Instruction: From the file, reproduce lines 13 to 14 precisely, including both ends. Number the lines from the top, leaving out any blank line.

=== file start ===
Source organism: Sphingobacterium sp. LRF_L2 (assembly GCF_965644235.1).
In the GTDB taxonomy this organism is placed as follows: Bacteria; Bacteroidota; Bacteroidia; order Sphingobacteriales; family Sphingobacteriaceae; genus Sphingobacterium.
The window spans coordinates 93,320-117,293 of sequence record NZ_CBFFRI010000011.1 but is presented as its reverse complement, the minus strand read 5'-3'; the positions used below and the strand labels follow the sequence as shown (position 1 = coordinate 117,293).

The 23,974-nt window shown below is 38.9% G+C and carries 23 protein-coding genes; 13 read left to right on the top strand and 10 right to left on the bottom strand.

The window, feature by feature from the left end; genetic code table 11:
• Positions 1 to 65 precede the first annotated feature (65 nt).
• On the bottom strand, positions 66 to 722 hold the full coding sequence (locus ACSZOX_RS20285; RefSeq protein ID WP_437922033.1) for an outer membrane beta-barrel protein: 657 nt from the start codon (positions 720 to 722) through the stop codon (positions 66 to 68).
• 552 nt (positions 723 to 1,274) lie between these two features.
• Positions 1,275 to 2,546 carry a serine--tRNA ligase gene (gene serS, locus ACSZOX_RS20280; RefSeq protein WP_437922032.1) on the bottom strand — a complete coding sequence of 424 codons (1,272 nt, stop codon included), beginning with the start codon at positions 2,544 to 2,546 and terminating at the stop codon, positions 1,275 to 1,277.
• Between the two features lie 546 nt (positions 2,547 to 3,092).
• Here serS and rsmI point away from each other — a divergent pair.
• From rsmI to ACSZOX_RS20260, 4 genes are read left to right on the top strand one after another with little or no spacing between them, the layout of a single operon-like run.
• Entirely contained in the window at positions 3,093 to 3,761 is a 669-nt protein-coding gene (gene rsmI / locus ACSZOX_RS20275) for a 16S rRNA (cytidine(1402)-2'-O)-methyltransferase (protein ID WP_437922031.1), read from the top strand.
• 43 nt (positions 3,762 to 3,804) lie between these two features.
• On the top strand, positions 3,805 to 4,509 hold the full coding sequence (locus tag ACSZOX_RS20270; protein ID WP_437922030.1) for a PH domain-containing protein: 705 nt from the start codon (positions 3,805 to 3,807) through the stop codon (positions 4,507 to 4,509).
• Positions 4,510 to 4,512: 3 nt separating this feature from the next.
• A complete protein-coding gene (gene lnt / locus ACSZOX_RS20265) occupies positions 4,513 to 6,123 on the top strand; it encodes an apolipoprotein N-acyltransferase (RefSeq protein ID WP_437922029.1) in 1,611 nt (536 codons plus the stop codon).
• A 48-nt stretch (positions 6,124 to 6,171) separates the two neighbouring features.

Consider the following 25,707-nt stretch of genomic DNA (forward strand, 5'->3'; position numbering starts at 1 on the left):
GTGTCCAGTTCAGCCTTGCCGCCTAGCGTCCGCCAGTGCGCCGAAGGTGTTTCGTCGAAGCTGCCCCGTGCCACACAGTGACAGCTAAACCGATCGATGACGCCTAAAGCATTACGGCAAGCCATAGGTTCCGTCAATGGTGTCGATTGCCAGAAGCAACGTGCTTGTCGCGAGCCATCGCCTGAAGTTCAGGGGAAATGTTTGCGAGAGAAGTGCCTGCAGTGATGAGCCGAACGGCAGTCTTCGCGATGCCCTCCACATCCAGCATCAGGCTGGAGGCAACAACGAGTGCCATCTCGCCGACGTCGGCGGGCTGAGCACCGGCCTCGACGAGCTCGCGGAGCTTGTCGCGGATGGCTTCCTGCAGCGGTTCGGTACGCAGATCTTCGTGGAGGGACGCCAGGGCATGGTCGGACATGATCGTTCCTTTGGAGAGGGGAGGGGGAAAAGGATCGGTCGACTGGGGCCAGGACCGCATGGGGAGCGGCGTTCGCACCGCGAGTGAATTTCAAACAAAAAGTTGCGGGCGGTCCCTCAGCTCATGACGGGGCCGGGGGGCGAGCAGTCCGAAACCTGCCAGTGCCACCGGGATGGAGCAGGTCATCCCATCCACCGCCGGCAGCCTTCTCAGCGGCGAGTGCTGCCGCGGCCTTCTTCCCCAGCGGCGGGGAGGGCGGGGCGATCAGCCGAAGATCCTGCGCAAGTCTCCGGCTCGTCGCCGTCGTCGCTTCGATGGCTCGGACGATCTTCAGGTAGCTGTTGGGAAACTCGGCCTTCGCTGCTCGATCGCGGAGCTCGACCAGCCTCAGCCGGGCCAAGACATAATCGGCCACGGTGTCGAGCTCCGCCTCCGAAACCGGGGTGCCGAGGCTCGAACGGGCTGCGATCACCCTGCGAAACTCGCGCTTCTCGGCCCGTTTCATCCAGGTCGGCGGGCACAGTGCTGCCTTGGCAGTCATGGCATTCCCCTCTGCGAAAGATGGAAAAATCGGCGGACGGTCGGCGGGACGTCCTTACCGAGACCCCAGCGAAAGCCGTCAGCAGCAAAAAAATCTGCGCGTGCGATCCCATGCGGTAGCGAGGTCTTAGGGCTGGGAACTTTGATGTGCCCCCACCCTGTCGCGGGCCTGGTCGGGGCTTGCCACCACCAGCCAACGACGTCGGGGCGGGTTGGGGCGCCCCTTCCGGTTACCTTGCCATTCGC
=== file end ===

• Entirely contained in the window at positions 3,093 to 3,761 is a 669-nt protein-coding gene (gene rsmI / locus ACSZOX_RS20275) for a 16S rRNA (cytidine(1402)-2'-O)-methyltransferase (protein ID WP_437922031.1), read from the top strand.
• 43 nt (positions 3,762 to 3,804) lie between these two features.